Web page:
The Covid-19 pandemic has dramatically affected many businesses. This has varied from complete shutdown for those categorised as non-essential; the provision of reduced services for others; to being overwhelmed by demand in the health and care sectors as well as the food supply chain (and HR to make all this happen!)
The change in circumstances when the lockdown was announced by the UK Government in March was so sudden that employers had little time to react initially and emergency measures had to be put in place. This has been stressful for both employers and employees.
Now that things have settled slightly, employers are reviewing their workforces to see what needs to be done to regain control. Many business owners have realised that even with the furlough scheme and range of financial support being offered, they simply do not have enough work to support all their workforce and so the inevitable redundancies are starting to occur. But some sectors need lots more staff to get through the crisis.
Many organisations are working out how to normalise the working from home arrangements that were initially thought to be temporary. Some employers have indicated that they will be expecting staff to carry on working from home for the rest of the year at least. But one big question remains for those businesses and those on the front line: How will they manage the process of taking on new staff?
How much recruitment can you do remotely?
Businesses have been using online recruitment processes routinely for some time. This ranges from the posting of job vacancies, the application process itself, as well as aptitude and psychometric selection tests. Online platforms are available for the recruiting manager to post adverts, sift applications and respond to the candidates at the click of a mouse. That is not new, but at that stage you would expect to have a face-to-face interview and a visit on site for those shortlisted. This is where things have changed.
New processes have evolved very quickly with a move to telephone and video interviews as the norm. This means employers need to choose a platform that is readily useable by all candidates and be aware of any potential issues that may discriminate against those who may have a disability causing them to struggle with this approach. Reasonable adjustments will need to be made – perhaps giving someone longer to complete a test or ensuring that a person, rather than the software, makes the shortlisting decision.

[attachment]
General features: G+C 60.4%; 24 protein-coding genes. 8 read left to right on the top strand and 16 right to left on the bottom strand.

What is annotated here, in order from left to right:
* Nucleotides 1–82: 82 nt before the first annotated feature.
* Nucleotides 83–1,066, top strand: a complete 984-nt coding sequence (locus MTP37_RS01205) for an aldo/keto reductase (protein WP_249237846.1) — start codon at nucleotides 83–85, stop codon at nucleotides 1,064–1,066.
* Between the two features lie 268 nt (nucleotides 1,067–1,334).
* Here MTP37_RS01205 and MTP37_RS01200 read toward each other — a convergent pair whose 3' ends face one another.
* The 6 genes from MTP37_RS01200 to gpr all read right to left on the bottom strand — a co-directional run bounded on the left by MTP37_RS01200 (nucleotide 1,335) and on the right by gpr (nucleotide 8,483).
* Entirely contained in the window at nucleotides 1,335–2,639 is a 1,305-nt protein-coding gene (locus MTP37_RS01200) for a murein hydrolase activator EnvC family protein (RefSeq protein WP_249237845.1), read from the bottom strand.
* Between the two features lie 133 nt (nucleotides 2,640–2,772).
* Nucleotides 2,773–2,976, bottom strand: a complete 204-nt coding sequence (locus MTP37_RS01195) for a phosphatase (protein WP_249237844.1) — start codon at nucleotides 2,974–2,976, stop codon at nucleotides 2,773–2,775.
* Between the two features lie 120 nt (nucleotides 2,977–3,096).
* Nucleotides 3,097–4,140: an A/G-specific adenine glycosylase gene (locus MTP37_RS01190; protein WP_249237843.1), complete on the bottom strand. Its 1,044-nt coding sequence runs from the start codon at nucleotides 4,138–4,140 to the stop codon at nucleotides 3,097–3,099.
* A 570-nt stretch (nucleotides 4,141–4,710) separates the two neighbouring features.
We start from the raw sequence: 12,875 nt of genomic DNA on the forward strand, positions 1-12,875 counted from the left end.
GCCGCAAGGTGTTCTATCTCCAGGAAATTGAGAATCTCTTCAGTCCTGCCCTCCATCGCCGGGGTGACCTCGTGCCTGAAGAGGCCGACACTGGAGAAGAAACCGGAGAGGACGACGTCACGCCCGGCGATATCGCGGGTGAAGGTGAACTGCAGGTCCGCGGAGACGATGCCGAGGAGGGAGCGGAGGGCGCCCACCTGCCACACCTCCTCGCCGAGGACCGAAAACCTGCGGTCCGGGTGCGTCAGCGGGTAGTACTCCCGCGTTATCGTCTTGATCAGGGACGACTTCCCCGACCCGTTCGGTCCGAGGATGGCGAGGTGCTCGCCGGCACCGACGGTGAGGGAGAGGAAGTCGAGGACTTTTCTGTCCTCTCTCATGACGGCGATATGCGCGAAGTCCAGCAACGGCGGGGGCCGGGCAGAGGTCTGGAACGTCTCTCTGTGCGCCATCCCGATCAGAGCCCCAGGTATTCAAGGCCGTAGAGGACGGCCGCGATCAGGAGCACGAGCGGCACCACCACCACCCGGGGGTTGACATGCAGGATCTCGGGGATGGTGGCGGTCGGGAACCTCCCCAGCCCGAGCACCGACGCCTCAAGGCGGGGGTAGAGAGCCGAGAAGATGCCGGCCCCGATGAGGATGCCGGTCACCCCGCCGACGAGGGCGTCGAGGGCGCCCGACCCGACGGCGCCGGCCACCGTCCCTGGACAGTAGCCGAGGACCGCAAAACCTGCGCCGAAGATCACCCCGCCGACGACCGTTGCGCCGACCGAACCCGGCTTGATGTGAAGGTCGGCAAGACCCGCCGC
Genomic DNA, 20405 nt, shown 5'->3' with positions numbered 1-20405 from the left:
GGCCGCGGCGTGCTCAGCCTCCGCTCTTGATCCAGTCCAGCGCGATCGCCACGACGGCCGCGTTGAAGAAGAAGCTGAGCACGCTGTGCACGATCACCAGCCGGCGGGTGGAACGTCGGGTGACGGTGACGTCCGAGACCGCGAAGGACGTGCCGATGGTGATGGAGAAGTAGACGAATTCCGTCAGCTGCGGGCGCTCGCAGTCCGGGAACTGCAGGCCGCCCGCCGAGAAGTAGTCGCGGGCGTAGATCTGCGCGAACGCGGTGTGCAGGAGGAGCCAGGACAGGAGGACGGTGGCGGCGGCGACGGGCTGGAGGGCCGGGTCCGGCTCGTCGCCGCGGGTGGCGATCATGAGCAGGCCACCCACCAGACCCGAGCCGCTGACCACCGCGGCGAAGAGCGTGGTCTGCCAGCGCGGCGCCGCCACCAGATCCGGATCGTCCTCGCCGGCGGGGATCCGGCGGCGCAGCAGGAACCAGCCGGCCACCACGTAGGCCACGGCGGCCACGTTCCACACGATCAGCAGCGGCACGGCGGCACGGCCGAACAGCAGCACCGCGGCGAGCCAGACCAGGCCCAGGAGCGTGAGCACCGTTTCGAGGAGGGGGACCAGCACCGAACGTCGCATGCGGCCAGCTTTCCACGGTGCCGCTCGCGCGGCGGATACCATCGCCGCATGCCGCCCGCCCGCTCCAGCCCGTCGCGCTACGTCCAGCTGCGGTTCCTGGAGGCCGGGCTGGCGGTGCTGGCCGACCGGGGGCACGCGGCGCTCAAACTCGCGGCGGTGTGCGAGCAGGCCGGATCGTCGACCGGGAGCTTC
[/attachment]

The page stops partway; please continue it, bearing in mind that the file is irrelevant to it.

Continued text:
Conducting the interview will also be different. Members of the panel may be in different locations and may have IT or broadband reliability issues. Choosing a room with good lighting and an environment that does not adversely affect sound quality is important to ensure that it does not detract from the interview. Give the interviewees guidance on the process and don’t forget that even though the interview is being done at home, all parties should still dress appropriately. This is important to show that they are taking the process seriously and are managing it professionally: First impressions really do count.
The New Starter
Once you have selected your preferred candidate, the interactions with regards to offer letters and right to work in the UK checks will all have to be done remotely. Again, telephone and video conferencing will be useful here. But when you get to the agreed start date how do you welcome your new employee?
If the role is to be on your premises, give the new employees a copy of your Covid-19 plan to show what measures you have put in place to minimise the risks to staff. This will allow them to ask about the arrangements and what is expected of them and will help reassure worried family members. They will be nervous and anxious about starting a new job anyway, but even more so in the current climate. Give them a contact name so that they have someone to ask if they have queries and make sure that you have all the next of kin details early on in case of emergency. Make sure they are met (with a suitable 2m distance) on arrival and that the induction includes all the health and safety measures – especially the hand washing and tearoom arrangements as well as training on the job. Make sure they have a “buddy” allocated to help them during the first few weeks of the new role and ensure that they have opportunities to raise questions or concerns.
Taking on a new home-worker
If your employees are all still working from home, any new employee will be working from home right from the start too. This is a crucial period for new starters because it is normal to meet your colleagues and find your way around the premises to understand the culture of your new employer. Chatting during tea breaks and in the staff canteen are quite important in getting to know people. Therefore, when you are doing the induction and ordering the IT equipment for the new employee, do not forget the people side of the arrangements. Make sure that the employee’s manager spends time talking to the employee – perhaps using video conferencing to introduce the employee to colleagues in a team meeting and set up informal discussions to be able to address issues. And allocate a “buddy” so that they have someone other than the line manager to talk to.
Some employers have set up daily informal Zoom coffee time meetings for social chats, but remember that the personal discussions will be awkward to start with – especially remotely – so try to ensure that the employee is not left out of the conversations.
Be creative in welcoming your new employees but if you have any concerns about the arrangements you are putting in place or have a critical people issue to solve, talk to a reputable HR Adviser as they will be able to help resolve the problems.
Original article ‘Welcoming new employees in a socially distanced way’ Written by Helen Astill Published by The HR Director
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